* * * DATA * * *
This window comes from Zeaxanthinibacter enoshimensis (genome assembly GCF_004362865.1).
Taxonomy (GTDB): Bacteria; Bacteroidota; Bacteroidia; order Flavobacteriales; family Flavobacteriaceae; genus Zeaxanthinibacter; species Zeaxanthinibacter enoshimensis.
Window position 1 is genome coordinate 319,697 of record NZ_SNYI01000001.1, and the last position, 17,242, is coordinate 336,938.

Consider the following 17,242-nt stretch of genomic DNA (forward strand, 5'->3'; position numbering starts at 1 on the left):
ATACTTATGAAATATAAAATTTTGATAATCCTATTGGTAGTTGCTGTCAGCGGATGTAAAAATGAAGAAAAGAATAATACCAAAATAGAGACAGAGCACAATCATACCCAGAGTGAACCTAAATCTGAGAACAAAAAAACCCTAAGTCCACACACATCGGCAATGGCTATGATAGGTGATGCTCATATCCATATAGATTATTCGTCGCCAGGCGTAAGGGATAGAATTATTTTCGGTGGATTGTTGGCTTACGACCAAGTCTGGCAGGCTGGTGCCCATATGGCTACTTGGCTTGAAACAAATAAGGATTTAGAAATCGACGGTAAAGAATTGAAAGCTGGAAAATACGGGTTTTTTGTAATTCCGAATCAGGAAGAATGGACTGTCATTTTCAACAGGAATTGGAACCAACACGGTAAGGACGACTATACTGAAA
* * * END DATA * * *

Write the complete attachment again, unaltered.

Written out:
This window comes from Zeaxanthinibacter enoshimensis (genome assembly GCF_004362865.1).
Taxonomy (GTDB): Bacteria; Bacteroidota; Bacteroidia; order Flavobacteriales; family Flavobacteriaceae; genus Zeaxanthinibacter; species Zeaxanthinibacter enoshimensis.
Window position 1 is genome coordinate 319,697 of record NZ_SNYI01000001.1, and the last position, 17,242, is coordinate 336,938.

Consider the following 17,242-nt stretch of genomic DNA (forward strand, 5'->3'; position numbering starts at 1 on the left):
ATACTTATGAAATATAAAATTTTGATAATCCTATTGGTAGTTGCTGTCAGCGGATGTAAAAATGAAGAAAAGAATAATACCAAAATAGAGACAGAGCACAATCATACCCAGAGTGAACCTAAATCTGAGAACAAAAAAACCCTAAGTCCACACACATCGGCAATGGCTATGATAGGTGATGCTCATATCCATATAGATTATTCGTCGCCAGGCGTAAGGGATAGAATTATTTTCGGTGGATTGTTGGCTTACGACCAAGTCTGGCAGGCTGGTGCCCATATGGCTACTTGGCTTGAAACAAATAAGGATTTAGAAATCGACGGTAAAGAATTGAAAGCTGGAAAATACGGGTTTTTTGTAATTCCGAATCAGGAAGAATGGACTGTCATTTTCAACAGGAATTGGAACCAACACGGTAAGGACGACTATACTGAAA